Now is the hour: It's time for Congress to serve the people

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This is a pivotal weekend for the U.S. Congress. As America stares helplessly down the abyss of the fiscal cliff, their lawmakers will enter the history books as either serving the people who sent them to Washington or submitting to special interests that have ground our government to a halt.

Although a perfect storm of draconian budget cuts and automatic tax increases will make landfall on Tuesday, many average Americans workers do not understand the damage that Congress' failure to act will do to their paychecks. The House, the Senate and the White House are out of time for posturing, politicking and pretending this will go away. Investment markets are down because of Washington's inaction; consumers are leery and their confidence has dropped; businesses are wracked with uncertainty and in danger of slipping into recession.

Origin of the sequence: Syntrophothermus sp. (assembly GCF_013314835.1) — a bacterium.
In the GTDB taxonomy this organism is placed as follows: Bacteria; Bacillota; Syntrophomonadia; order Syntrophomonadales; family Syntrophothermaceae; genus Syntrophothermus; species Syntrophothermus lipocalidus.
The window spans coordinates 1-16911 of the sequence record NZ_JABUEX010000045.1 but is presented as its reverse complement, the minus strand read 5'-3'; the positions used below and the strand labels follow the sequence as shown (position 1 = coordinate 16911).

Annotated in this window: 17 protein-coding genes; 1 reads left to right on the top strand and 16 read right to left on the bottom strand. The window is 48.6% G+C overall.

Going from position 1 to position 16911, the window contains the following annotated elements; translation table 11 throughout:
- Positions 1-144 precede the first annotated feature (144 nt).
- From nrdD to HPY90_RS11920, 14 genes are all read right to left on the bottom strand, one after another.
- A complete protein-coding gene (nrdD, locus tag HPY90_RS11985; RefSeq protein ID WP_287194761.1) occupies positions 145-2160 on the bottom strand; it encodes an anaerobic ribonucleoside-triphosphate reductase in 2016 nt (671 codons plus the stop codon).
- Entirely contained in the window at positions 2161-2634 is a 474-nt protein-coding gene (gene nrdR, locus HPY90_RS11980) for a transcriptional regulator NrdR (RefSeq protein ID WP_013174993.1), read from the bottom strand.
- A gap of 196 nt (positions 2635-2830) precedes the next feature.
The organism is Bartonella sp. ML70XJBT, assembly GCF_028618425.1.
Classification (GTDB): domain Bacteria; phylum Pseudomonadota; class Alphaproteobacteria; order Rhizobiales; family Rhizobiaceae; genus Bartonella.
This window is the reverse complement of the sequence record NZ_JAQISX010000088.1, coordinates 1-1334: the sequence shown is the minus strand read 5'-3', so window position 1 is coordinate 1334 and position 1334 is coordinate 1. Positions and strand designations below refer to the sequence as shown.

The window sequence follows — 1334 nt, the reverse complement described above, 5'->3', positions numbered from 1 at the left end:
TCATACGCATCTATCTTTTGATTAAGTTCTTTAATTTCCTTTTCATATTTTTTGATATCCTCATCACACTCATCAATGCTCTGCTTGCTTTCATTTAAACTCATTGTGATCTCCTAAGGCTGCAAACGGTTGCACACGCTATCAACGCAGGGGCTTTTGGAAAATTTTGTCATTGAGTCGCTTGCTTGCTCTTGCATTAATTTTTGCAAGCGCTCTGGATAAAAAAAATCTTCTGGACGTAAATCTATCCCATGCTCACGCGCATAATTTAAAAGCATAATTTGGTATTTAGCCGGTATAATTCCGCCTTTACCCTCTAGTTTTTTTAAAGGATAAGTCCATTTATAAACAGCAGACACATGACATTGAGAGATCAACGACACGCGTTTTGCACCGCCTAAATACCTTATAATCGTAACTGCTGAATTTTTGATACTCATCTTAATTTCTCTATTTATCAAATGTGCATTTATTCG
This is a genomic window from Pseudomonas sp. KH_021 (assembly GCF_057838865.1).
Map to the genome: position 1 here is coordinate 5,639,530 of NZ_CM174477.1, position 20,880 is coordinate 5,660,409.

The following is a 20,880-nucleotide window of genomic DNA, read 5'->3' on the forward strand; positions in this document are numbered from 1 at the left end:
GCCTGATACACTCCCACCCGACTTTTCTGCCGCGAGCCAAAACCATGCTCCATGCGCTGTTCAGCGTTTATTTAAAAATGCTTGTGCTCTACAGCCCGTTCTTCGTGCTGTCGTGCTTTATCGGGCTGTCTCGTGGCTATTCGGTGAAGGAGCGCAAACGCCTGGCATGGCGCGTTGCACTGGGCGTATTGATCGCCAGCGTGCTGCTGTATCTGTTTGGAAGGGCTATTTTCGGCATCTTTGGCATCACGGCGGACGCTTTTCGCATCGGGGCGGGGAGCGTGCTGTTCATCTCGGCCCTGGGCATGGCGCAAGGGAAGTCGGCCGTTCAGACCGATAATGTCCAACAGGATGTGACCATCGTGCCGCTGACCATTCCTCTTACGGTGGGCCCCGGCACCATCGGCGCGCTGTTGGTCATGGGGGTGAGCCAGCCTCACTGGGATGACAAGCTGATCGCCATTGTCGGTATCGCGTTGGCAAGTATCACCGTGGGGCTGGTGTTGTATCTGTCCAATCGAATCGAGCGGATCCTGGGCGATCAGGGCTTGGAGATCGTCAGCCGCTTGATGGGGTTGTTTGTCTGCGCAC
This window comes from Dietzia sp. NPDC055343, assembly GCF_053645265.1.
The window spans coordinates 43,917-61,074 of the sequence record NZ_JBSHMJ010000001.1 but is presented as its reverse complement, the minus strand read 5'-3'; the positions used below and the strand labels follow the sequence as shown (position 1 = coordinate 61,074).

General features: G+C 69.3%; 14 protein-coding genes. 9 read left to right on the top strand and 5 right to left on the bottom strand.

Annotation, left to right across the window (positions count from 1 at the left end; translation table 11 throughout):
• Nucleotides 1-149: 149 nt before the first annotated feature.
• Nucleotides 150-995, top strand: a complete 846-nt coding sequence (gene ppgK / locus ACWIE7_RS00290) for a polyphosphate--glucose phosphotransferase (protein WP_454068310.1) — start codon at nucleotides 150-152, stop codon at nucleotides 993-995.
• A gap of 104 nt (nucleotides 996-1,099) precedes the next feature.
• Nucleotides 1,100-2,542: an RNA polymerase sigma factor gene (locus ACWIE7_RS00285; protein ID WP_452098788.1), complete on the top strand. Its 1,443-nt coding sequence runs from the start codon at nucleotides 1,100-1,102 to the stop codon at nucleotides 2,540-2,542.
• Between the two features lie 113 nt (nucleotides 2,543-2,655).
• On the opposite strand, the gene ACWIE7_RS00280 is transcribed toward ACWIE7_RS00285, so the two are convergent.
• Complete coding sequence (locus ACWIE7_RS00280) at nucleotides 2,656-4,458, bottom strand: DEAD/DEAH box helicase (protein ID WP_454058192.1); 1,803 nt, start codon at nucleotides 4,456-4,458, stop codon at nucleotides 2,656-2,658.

Now is the time to put an end to all this. Now is the moment for compromise as if the nation's future depended on it.

President Barack Obama, who has offered specific proposals and flexibility on both tax increases and spending cuts, hosted an eleventh-hour meeting of House and Senate leaders Friday afternoon at the White House. Now it's time for Democratic and Republican lawmakers to accept the framework of the nation's fiscal reality and broker a deal.

That means individual legislators must demonstrate incontrovertibly that their aim is to serve the public and not partisanship. Sens. Bob Casey and Pat Toomey must tell their caucus chiefs to end this cynical game of chicken. Reps. Mike Doyle, Tim Murphy, Jason Altmire, Mark Critz, Mike Kelly and Bill Shuster must let their leaders know that enough is enough.

It is time to come to terms, once and for all, on the government's debt and deficit crisis. It is time for those who have sworn to serve the American people to take their oaths to heart and deliver.



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